VATICAN CITY, NOV. 3, 2002 (Zenit.org).- Without faith in God, contemporary culture cannot understand death and is thus overwhelmed by fear, John Paul II says.
“More than ever, today’s world has a need to rediscover the meaning of life and death, in the perspective of eternal life,” the Pontiff told the thousands of pilgrims gathered today in St. Peter’s Square before the recitation of the midday Angelus.
“Outside of it,” he said, “modern culture, born to exalt man and his dignity, is paradoxically transformed into a culture of death, because, without the horizon of God, he finds himself as a prisoner in the world, overwhelmed by fear, and, unfortunately, gives way to multiple personal and collective pathologies.”
The Bishop of Rome illustrated this truth by quoting the Apostle Paul’s first Letter to the Corinthians: “If Christ has not been raised, your faith is vain. … If for this life only we have hoped in Christ, we are the most pitiable people of all. But now Christ has been raised from the dead, the first fruits of those who have fallen asleep.”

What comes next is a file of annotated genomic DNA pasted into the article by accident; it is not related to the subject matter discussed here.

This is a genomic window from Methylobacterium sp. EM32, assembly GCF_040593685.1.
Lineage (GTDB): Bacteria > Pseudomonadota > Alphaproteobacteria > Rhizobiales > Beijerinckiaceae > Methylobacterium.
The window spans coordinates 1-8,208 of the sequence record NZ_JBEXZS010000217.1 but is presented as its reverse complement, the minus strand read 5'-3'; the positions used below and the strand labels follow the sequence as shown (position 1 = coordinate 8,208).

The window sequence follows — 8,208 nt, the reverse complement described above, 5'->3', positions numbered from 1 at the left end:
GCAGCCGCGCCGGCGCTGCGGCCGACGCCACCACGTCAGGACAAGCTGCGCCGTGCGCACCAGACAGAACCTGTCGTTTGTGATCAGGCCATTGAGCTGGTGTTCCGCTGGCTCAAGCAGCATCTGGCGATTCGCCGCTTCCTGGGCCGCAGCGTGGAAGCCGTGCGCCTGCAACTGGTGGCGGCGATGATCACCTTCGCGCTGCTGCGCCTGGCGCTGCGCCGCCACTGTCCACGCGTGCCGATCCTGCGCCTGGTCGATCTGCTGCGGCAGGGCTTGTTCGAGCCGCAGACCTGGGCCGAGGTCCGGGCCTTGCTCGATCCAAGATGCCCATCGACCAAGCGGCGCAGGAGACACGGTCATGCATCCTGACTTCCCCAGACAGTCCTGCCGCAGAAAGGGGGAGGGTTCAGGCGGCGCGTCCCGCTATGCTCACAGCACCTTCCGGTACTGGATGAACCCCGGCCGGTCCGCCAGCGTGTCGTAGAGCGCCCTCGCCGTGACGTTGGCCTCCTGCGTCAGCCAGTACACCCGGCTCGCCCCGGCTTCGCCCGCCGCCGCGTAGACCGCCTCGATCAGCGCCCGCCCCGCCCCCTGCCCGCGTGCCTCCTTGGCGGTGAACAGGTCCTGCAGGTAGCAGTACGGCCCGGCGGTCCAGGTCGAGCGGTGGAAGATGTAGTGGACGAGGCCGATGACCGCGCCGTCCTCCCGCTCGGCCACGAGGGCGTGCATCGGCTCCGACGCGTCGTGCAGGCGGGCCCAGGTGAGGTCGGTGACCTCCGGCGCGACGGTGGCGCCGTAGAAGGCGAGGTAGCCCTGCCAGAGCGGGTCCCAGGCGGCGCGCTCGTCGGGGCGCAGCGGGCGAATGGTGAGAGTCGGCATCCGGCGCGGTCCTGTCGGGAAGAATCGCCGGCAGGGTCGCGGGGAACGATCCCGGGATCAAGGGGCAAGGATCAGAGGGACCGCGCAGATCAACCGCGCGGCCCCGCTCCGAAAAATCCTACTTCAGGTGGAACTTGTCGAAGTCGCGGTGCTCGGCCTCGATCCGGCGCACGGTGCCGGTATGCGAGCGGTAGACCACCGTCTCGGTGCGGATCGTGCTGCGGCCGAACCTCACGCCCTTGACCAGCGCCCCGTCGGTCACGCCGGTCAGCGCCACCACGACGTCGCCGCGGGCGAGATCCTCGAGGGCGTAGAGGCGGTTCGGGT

John Paul II continued by quoting a homily of St. Charles Borromeo (1538-1584), archbishop of Milan, where he recalled that for man, everything is a gift from God, including death, because it is accompanied by the “resurrection of your dead body” so that “not a hair of your head will be lost.”
The saint’s liturgical feast day is Monday. That gave John Paul II — whose baptismal name Karol means Charles — the chance to thank the faithful for the congratulations and prayers he received for his name day.